Now welcoming its eighth cohort of students as an independent institution, Relay Graduate School of Education has grown from a student body of about 300 aspiring teachers to working with over 3,500 aspiring teachers and 1,200 school leaders across the country this fall. Today, Relay is the nation’s largest teacher residency program with 90 percent of its alumni choosing and remaining with a career in education.
“All young students deserve a quality education,” said Relay President Mayme Hostetter. “That starts with providing opportunities for teachers to feel supported while learning the skills necessary to build a classroom of motivated students. Seven years in and the gift of practice continues to be central in our work. It is through practice where teachers and leaders learn to be effective in the classroom from day one.”
Over the last year, Relay’s growth prompted the opening of three new campuses including Atlanta, Rochester and the San Francisco Bay Area—each campus designed to prepare teachers or develop school leaders. Along with teacher preparation programs, Relay also serves principals, principal supervisors and other instructional leaders, helping to sharpen and refine their skills in their school community. In the fall, Relay expects to welcome 1,200 school leaders, nearly doubling leadership enrollment from the previous year.
“Each year, there is a need for qualified and diverse teachers in our schools,” said Jondré Pryor, Head of Schools at KIPP Metro Atlanta Schools. “I’m excited for Relay’s work in preparing teachers, but also for our school leaders to take part in programs to improve their skills. There’s always room for improvement.”
In Texas, Relay is expanding its work to include new partners such as the Fort Worth Independent School District. This new program will provide a pathway for employees within the school district who aspire to be credentialed teachers.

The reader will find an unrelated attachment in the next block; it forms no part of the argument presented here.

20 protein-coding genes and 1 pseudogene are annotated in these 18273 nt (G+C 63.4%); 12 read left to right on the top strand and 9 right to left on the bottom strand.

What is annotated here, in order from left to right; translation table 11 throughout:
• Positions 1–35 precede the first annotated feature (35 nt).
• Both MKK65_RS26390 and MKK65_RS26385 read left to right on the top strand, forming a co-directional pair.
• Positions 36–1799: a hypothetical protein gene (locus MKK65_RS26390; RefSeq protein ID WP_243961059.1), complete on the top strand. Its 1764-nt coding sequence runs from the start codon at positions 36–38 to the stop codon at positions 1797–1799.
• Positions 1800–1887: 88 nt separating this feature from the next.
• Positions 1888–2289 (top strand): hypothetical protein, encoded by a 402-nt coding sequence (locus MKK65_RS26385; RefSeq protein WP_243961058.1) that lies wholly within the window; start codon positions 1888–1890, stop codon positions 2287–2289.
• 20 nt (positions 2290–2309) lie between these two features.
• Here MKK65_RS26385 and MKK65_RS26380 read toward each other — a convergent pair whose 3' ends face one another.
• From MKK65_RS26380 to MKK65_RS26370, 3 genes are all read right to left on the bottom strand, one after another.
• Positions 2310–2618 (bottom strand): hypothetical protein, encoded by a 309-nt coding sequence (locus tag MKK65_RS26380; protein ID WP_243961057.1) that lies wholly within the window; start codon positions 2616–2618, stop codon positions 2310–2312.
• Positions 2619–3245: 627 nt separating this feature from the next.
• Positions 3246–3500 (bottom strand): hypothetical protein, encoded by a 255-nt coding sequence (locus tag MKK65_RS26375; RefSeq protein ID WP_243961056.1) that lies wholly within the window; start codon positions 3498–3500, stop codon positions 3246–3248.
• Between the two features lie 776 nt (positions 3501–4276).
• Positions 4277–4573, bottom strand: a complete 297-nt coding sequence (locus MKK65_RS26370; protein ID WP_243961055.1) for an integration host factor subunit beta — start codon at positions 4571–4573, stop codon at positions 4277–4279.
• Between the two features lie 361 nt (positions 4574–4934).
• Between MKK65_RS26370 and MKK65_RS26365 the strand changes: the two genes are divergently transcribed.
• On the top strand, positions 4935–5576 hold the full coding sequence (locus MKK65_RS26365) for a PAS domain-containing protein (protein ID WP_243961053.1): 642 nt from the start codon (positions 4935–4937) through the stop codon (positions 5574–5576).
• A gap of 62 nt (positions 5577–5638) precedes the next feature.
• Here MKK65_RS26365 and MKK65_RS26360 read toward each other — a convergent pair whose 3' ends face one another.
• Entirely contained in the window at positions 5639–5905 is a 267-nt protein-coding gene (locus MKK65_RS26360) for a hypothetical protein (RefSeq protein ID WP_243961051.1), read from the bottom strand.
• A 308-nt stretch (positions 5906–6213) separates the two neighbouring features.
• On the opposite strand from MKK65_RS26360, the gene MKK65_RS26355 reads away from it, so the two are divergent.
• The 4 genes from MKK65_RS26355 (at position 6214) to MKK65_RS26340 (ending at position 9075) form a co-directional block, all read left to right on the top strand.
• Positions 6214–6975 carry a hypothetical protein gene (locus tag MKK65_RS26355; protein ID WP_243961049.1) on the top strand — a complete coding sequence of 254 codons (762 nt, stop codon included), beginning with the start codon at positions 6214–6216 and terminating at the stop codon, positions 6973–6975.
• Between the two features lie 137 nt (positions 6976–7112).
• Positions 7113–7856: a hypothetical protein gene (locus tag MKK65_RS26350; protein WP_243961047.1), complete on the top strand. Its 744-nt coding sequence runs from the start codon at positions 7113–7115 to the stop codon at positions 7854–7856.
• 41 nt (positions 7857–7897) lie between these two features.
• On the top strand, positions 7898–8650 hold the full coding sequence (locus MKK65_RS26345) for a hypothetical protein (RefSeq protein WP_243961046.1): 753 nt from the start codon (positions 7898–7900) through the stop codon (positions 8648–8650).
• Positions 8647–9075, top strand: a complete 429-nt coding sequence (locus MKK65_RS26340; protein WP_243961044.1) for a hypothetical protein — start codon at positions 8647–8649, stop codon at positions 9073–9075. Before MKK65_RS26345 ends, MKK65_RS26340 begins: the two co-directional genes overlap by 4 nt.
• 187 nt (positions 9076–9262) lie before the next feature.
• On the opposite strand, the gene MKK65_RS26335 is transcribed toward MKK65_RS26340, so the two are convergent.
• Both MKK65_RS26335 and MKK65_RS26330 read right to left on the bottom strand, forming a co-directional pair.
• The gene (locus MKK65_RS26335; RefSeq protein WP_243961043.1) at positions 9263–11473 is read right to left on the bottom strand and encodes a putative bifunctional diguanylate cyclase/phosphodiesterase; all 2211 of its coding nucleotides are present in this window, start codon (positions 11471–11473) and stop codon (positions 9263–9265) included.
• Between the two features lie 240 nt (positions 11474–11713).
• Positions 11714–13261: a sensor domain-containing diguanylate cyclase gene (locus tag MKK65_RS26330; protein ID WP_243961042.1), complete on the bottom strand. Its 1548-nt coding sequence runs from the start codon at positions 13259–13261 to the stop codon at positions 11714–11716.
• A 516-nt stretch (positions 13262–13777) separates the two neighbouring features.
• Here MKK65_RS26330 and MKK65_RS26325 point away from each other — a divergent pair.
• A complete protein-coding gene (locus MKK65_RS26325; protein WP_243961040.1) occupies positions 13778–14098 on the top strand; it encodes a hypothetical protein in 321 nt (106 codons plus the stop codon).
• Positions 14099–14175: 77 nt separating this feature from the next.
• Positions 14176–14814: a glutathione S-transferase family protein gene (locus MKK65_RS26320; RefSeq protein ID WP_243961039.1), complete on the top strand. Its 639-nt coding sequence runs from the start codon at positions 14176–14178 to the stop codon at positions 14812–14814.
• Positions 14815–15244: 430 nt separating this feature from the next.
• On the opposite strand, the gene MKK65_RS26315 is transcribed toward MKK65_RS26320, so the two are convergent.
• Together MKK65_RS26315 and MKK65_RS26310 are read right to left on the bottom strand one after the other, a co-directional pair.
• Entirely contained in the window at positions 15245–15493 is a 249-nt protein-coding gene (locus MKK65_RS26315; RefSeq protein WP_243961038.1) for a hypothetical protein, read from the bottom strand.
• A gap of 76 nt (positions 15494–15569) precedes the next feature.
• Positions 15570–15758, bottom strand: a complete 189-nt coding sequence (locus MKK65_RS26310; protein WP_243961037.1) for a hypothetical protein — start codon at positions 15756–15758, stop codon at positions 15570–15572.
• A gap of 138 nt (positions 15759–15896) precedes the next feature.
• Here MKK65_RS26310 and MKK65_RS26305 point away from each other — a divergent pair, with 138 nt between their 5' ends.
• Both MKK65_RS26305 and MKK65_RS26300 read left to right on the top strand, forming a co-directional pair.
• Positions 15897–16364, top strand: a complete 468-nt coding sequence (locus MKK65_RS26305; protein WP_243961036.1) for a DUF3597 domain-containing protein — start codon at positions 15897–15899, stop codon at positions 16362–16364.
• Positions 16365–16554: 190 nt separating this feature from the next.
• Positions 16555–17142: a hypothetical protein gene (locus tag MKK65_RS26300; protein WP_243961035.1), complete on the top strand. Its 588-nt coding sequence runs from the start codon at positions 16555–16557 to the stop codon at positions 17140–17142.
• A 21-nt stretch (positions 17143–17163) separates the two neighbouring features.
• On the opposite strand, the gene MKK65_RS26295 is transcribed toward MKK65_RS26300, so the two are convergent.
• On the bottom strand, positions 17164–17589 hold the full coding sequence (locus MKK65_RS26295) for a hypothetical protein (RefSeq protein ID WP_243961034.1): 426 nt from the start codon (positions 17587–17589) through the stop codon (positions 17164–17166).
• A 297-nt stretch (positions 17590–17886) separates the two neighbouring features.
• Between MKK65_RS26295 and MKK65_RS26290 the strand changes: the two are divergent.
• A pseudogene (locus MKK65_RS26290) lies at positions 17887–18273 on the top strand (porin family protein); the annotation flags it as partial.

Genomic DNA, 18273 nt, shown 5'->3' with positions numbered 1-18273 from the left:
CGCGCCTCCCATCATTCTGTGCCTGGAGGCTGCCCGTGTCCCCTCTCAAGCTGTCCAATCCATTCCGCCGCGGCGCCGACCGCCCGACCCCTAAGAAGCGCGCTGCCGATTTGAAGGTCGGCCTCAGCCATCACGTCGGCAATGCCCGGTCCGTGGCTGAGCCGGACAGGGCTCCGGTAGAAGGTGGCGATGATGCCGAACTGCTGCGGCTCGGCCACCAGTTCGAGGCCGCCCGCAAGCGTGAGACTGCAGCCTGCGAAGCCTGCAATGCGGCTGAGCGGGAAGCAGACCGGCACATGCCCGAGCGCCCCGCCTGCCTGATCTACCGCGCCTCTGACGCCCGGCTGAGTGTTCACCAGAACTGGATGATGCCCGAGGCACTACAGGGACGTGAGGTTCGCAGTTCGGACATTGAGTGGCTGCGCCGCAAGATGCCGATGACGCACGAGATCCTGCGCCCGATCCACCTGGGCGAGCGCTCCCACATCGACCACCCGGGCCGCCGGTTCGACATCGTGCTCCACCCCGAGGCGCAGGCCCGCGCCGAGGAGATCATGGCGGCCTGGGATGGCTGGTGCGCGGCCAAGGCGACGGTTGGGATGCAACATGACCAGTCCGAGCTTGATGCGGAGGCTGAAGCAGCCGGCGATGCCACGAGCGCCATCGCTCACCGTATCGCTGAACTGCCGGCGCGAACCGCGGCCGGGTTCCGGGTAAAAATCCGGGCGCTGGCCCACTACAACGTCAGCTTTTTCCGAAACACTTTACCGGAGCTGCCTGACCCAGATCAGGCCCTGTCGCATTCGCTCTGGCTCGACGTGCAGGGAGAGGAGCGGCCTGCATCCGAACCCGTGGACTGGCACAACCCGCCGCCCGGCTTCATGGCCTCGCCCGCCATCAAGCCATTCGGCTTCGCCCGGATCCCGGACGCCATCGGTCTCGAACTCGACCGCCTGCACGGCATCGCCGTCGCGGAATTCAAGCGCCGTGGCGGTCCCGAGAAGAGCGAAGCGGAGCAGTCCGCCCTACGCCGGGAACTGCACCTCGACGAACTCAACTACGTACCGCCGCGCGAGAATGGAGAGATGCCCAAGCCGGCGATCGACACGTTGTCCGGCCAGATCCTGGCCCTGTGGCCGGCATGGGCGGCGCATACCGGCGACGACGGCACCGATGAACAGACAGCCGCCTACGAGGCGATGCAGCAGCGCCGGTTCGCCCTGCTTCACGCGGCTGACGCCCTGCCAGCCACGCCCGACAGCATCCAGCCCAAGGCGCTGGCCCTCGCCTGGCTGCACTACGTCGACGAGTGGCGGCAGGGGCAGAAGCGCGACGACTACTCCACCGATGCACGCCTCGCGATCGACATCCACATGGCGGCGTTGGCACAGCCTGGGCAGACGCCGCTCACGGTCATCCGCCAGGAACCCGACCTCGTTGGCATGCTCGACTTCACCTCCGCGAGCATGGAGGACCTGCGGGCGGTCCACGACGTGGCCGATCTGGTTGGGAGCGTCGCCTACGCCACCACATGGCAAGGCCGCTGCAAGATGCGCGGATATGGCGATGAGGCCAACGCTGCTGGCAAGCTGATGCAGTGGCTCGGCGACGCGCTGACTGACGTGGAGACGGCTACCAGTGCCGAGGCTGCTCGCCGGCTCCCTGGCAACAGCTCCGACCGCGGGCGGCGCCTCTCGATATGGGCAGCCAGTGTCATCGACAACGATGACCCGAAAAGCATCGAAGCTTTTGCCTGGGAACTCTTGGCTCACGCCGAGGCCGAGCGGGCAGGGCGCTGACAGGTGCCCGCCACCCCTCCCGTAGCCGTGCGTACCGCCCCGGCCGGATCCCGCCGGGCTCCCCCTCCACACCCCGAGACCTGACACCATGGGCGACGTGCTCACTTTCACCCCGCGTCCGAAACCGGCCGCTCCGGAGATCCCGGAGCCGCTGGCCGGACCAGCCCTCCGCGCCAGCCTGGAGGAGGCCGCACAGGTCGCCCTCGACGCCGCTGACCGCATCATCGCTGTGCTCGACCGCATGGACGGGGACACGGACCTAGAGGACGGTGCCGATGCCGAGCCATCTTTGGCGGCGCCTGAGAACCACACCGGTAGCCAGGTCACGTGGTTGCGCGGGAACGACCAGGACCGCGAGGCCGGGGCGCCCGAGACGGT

“The best teachers are those who understand our community and want to help it flourish,” said Superintendent Kent Scribner, Fort Worth Independent School District. “We have amazing paraprofessionals and others who already know our students, families and school cultures. By providing an opportunity for these individuals to become teachers, we are investing in those who are already committed to the long-term success of our students.”
In Washington, D.C., Relay, DC Public Schools, and E.L. Haynes are working together to increase the focus on improving outcomes and narrowing the achievement gap for exceptional learners. Through this partnership, Relay will support 30 general education teachers, special education teachers, and school leaders in their goals to truly impact outcomes for students with special needs. In the first year of this collaborative effort, Relay’s work will focus on Universal Design for Learning, which will increase teacher ability to address the learner variability across their classrooms.
Additionally, demand for science, technology, engineering and mathematics (STEM) instruction in schools is on the rise. As a result, preparing a qualified supply of STEM teachers has and will continue to be important to school districts across the country. Relay has partnered with 100Kin10 to increase the number of STEM educators nationwide. Of the 3,500 current and aspiring teachers enrolled at Relay, about 20 percent are pursuing teaching STEM-related subjects making Relay one of the largest producer of STEM teachers in the country.
Relay’s teacher preparation program has been noted for preparing a pool of diverse candidates, including recent college graduates, experienced professionals and career changers, all of whom aspire to enter the teaching profession. By partnering up with organizations like the Fellowship of Black Male Educators in Philadelphia and, more recently, Man Up in Memphis, Relay hopes to increase the number of Black male educators which is currently two percent nationwide.